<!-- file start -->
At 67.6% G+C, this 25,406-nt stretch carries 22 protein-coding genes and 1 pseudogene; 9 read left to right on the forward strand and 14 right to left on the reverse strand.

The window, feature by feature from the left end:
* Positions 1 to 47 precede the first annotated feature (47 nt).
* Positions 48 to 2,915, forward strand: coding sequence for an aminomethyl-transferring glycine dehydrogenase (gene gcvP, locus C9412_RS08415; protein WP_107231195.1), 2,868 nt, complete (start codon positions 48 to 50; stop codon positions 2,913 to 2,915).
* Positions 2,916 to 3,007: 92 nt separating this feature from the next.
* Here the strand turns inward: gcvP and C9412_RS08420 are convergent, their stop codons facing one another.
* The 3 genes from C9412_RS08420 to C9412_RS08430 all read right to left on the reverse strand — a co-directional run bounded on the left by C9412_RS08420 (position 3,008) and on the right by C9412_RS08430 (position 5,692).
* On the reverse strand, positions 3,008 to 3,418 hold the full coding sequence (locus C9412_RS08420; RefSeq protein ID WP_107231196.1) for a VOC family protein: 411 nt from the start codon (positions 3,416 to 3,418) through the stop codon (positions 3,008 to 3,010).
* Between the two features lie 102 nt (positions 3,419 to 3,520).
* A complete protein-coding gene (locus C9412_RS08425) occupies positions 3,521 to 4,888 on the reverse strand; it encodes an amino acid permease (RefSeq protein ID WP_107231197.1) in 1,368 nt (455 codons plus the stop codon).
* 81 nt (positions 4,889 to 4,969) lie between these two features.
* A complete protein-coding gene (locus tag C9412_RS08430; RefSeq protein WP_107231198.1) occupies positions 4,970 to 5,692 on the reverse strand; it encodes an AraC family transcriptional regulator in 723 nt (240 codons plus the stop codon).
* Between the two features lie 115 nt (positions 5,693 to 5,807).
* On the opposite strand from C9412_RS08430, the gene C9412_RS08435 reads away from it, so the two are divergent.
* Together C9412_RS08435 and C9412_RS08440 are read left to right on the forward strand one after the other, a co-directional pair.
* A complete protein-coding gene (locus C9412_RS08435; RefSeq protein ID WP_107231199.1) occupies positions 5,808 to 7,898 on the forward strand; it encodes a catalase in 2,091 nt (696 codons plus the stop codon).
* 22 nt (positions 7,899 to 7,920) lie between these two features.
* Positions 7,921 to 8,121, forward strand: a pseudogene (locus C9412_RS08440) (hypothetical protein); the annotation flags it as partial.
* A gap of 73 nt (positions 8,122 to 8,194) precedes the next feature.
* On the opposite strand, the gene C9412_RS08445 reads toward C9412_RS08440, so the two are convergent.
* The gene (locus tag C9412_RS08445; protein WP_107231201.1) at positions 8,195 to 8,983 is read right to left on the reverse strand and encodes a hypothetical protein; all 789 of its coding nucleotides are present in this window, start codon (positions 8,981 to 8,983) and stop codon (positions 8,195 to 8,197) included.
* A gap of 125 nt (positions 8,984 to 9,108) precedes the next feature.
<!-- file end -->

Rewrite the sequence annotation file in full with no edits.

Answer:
At 67.6% G+C, this 25,406-nt stretch carries 22 protein-coding genes and 1 pseudogene; 9 read left to right on the forward strand and 14 right to left on the reverse strand.

The window, feature by feature from the left end:
* Positions 1 to 47 precede the first annotated feature (47 nt).
* Positions 48 to 2,915, forward strand: coding sequence for an aminomethyl-transferring glycine dehydrogenase (gene gcvP, locus C9412_RS08415; protein WP_107231195.1), 2,868 nt, complete (start codon positions 48 to 50; stop codon positions 2,913 to 2,915).
* Positions 2,916 to 3,007: 92 nt separating this feature from the next.
* Here the strand turns inward: gcvP and C9412_RS08420 are convergent, their stop codons facing one another.
* The 3 genes from C9412_RS08420 to C9412_RS08430 all read right to left on the reverse strand — a co-directional run bounded on the left by C9412_RS08420 (position 3,008) and on the right by C9412_RS08430 (position 5,692).
* On the reverse strand, positions 3,008 to 3,418 hold the full coding sequence (locus C9412_RS08420; RefSeq protein ID WP_107231196.1) for a VOC family protein: 411 nt from the start codon (positions 3,416 to 3,418) through the stop codon (positions 3,008 to 3,010).
* Between the two features lie 102 nt (positions 3,419 to 3,520).
* A complete protein-coding gene (locus C9412_RS08425) occupies positions 3,521 to 4,888 on the reverse strand; it encodes an amino acid permease (RefSeq protein ID WP_107231197.1) in 1,368 nt (455 codons plus the stop codon).
* 81 nt (positions 4,889 to 4,969) lie between these two features.
* A complete protein-coding gene (locus tag C9412_RS08430; RefSeq protein WP_107231198.1) occupies positions 4,970 to 5,692 on the reverse strand; it encodes an AraC family transcriptional regulator in 723 nt (240 codons plus the stop codon).
* Between the two features lie 115 nt (positions 5,693 to 5,807).
* On the opposite strand from C9412_RS08430, the gene C9412_RS08435 reads away from it, so the two are divergent.
* Together C9412_RS08435 and C9412_RS08440 are read left to right on the forward strand one after the other, a co-directional pair.
* A complete protein-coding gene (locus C9412_RS08435; RefSeq protein ID WP_107231199.1) occupies positions 5,808 to 7,898 on the forward strand; it encodes a catalase in 2,091 nt (696 codons plus the stop codon).
* 22 nt (positions 7,899 to 7,920) lie between these two features.
* Positions 7,921 to 8,121, forward strand: a pseudogene (locus C9412_RS08440) (hypothetical protein); the annotation flags it as partial.
* A gap of 73 nt (positions 8,122 to 8,194) precedes the next feature.
* On the opposite strand, the gene C9412_RS08445 reads toward C9412_RS08440, so the two are convergent.
* The gene (locus tag C9412_RS08445; protein WP_107231201.1) at positions 8,195 to 8,983 is read right to left on the reverse strand and encodes a hypothetical protein; all 789 of its coding nucleotides are present in this window, start codon (positions 8,981 to 8,983) and stop codon (positions 8,195 to 8,197) included.
* A gap of 125 nt (positions 8,984 to 9,108) precedes the next feature.